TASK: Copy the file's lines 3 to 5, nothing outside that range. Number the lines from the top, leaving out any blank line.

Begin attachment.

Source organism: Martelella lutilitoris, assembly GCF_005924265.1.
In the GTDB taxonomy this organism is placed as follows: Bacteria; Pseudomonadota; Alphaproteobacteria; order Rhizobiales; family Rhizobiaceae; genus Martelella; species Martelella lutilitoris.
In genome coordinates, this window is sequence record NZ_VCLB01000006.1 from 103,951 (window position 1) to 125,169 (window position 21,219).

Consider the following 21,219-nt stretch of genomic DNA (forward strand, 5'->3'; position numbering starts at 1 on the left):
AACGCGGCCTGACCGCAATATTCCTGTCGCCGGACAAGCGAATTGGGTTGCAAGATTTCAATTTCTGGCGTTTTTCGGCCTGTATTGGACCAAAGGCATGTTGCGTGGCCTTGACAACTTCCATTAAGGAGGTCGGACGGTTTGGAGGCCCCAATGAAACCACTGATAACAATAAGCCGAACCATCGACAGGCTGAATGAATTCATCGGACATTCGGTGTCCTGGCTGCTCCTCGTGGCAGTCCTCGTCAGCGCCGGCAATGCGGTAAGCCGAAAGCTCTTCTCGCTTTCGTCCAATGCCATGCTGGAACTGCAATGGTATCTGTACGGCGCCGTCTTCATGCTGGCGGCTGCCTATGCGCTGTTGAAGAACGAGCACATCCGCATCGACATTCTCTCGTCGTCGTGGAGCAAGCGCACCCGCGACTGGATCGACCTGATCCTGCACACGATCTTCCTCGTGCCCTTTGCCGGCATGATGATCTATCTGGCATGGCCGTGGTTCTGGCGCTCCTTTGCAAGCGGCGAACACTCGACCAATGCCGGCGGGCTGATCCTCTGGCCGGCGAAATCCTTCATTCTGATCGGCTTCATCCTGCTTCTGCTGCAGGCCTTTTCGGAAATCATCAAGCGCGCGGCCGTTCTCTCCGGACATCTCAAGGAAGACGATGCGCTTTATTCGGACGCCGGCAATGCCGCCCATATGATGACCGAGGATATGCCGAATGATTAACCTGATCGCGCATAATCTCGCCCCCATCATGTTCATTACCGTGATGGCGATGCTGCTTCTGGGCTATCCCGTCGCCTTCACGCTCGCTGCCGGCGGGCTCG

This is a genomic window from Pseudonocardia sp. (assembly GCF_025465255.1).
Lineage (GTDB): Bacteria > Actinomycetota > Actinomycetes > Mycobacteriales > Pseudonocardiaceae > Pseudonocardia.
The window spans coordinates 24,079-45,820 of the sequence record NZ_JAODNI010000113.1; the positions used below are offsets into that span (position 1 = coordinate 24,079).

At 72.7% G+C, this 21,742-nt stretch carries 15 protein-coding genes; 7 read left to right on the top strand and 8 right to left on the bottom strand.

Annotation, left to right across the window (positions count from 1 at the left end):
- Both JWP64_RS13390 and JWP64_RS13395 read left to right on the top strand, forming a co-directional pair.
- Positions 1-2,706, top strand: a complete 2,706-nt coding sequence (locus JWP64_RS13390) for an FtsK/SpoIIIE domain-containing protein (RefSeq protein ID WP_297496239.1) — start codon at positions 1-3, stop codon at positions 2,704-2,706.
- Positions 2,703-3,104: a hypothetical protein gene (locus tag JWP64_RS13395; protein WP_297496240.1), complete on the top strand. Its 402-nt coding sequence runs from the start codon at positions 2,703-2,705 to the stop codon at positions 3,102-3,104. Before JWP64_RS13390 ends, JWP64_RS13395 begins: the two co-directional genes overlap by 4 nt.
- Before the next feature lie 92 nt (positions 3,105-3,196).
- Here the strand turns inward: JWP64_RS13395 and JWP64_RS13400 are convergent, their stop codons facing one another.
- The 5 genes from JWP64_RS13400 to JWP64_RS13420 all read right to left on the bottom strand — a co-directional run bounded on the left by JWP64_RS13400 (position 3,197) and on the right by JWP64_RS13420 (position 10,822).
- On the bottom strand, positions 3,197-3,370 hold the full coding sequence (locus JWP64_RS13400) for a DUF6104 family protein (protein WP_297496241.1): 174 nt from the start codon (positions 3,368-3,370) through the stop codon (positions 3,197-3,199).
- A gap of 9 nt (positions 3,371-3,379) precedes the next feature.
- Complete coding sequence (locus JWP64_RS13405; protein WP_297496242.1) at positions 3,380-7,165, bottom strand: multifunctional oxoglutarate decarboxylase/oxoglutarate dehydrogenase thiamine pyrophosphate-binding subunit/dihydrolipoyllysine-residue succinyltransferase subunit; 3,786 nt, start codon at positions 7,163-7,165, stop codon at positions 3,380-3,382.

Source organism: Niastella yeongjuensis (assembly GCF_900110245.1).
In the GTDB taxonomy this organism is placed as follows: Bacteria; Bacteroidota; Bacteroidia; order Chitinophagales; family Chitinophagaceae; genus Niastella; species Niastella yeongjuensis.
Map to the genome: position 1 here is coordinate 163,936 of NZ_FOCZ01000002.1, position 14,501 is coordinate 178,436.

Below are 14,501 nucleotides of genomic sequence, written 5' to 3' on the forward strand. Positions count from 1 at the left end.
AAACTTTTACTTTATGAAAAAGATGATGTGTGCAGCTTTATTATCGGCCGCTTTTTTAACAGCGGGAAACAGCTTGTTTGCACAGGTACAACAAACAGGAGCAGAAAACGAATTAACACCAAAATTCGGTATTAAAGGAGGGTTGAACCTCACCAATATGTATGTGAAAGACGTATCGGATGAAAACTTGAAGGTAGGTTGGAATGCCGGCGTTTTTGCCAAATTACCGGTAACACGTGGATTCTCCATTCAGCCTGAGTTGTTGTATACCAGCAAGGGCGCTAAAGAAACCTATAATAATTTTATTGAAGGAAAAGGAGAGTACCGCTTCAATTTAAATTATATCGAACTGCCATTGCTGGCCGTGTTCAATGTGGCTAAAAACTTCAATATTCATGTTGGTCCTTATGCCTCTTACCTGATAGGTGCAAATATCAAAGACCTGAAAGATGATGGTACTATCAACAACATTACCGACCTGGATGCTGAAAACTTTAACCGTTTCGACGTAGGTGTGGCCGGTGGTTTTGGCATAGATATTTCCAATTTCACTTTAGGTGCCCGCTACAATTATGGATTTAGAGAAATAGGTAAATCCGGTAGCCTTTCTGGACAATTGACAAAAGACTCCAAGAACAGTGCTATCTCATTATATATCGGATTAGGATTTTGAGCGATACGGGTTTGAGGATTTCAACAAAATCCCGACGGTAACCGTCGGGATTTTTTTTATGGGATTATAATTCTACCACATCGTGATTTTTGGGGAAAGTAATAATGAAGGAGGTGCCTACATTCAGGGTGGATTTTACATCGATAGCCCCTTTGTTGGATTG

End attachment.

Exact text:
In genome coordinates, this window is sequence record NZ_VCLB01000006.1 from 103,951 (window position 1) to 125,169 (window position 21,219).

Consider the following 21,219-nt stretch of genomic DNA (forward strand, 5'->3'; position numbering starts at 1 on the left):
AACGCGGCCTGACCGCAATATTCCTGTCGCCGGACAAGCGAATTGGGTTGCAAGATTTCAATTTCTGGCGTTTTTCGGCCTGTATTGGACCAAAGGCATGTTGCGTGGCCTTGACAACTTCCATTAAGGAGGTCGGACGGTTTGGAGGCCCCAATGAAACCACTGATAACAATAAGCCGAACCATCGACAGGCTGAATGAATTCATCGGACATTCGGTGTCCTGGCTGCTCCTCGTGGCAGTCCTCGTCAGCGCCGGCAATGCGGTAAGCCGAAAGCTCTTCTCGCTTTCGTCCAATGCCATGCTGGAACTGCAATGGTATCTGTACGGCGCCGTCTTCATGCTGGCGGCTGCCTATGCGCTGTTGAAGAACGAGCACATCCGCATCGACATTCTCTCGTCGTCGTGGAGCAAGCGCACCCGCGACTGGATCGACCTGATCCTGCACACGATCTTCCTCGTGCCCTTTGCCGGCATGATGATCTATCTGGCATGGCCGTGGTTCTGGCGCTCCTTTGCAAGCGGCGAACACTCGACCAATGCCGGCGGGCTGATCCTCTGGCCGGCGAAATCCTTCATTCTGATCGGCTTCATCCTGCTTCTGCTGCAGGCCTTTTCGGAAATCATCAAGCGCGCGGCCGTTCTCTCCGGACATCTCAAGGAAGACGATGCGCTTTATTCGGACGCCGGCAATGCCGCCCATATGATGACCGAGGATATGCCGAATGATTAACCTGATCGCGCATAATCTCGCCCCCATCATGTTCATTACCGTGATGGCGATGCTGCTTCTGGGCTATCCCGTCGCCTTCACGCTCGCTGCCGGCGGGCTCG